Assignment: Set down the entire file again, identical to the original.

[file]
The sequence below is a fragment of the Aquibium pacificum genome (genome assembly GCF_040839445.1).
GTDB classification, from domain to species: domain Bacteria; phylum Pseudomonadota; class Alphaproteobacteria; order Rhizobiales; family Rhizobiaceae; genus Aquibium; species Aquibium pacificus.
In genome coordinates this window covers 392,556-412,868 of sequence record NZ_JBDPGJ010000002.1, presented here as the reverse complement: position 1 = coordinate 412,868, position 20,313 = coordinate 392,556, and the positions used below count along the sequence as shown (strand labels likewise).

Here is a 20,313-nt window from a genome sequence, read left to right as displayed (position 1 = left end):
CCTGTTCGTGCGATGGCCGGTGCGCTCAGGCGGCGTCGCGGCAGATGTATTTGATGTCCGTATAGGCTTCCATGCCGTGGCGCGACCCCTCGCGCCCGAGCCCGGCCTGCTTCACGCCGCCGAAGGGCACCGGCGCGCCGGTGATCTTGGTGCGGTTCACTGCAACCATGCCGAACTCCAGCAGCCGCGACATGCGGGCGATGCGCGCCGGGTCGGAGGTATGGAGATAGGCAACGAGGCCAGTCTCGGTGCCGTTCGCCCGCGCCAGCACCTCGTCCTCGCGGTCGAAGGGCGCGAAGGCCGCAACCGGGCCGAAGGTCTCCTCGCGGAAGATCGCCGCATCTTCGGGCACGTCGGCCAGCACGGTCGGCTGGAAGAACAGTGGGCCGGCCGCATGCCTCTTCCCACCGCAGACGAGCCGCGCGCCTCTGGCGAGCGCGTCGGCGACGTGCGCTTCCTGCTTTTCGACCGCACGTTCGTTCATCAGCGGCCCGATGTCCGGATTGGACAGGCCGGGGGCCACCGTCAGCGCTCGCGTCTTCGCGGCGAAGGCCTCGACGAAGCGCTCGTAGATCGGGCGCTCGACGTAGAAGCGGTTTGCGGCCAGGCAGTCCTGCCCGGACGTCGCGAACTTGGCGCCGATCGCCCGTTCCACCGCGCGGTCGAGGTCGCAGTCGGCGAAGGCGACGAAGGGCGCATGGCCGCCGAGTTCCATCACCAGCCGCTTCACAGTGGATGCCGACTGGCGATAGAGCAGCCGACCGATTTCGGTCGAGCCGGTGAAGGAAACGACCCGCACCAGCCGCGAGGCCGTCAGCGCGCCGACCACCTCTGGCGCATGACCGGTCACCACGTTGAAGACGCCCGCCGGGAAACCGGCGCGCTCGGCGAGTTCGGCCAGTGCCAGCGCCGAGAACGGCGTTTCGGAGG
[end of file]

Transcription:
The sequence below is a fragment of the Aquibium pacificum genome (genome assembly GCF_040839445.1).
GTDB classification, from domain to species: domain Bacteria; phylum Pseudomonadota; class Alphaproteobacteria; order Rhizobiales; family Rhizobiaceae; genus Aquibium; species Aquibium pacificus.
In genome coordinates this window covers 392,556-412,868 of sequence record NZ_JBDPGJ010000002.1, presented here as the reverse complement: position 1 = coordinate 412,868, position 20,313 = coordinate 392,556, and the positions used below count along the sequence as shown (strand labels likewise).

Here is a 20,313-nt window from a genome sequence, read left to right as displayed (position 1 = left end):
CCTGTTCGTGCGATGGCCGGTGCGCTCAGGCGGCGTCGCGGCAGATGTATTTGATGTCCGTATAGGCTTCCATGCCGTGGCGCGACCCCTCGCGCCCGAGCCCGGCCTGCTTCACGCCGCCGAAGGGCACCGGCGCGCCGGTGATCTTGGTGCGGTTCACTGCAACCATGCCGAACTCCAGCAGCCGCGACATGCGGGCGATGCGCGCCGGGTCGGAGGTATGGAGATAGGCAACGAGGCCAGTCTCGGTGCCGTTCGCCCGCGCCAGCACCTCGTCCTCGCGGTCGAAGGGCGCGAAGGCCGCAACCGGGCCGAAGGTCTCCTCGCGGAAGATCGCCGCATCTTCGGGCACGTCGGCCAGCACGGTCGGCTGGAAGAACAGTGGGCCGGCCGCATGCCTCTTCCCACCGCAGACGAGCCGCGCGCCTCTGGCGAGCGCGTCGGCGACGTGCGCTTCCTGCTTTTCGACCGCACGTTCGTTCATCAGCGGCCCGATGTCCGGATTGGACAGGCCGGGGGCCACCGTCAGCGCTCGCGTCTTCGCGGCGAAGGCCTCGACGAAGCGCTCGTAGATCGGGCGCTCGACGTAGAAGCGGTTTGCGGCCAGGCAGTCCTGCCCGGACGTCGCGAACTTGGCGCCGATCGCCCGTTCCACCGCGCGGTCGAGGTCGCAGTCGGCGAAGGCGACGAAGGGCGCATGGCCGCCGAGTTCCATCACCAGCCGCTTCACAGTGGATGCCGACTGGCGATAGAGCAGCCGACCGATTTCGGTCGAGCCGGTGAAGGAAACGACCCGCACCAGCCGCGAGGCCGTCAGCGCGCCGACCACCTCTGGCGCATGACCGGTCACCACGTTGAAGACGCCCGCCGGGAAACCGGCGCGCTCGGCGAGTTCGGCCAGTGCCAGCGCCGAGAACGGCGTTTCGGAGG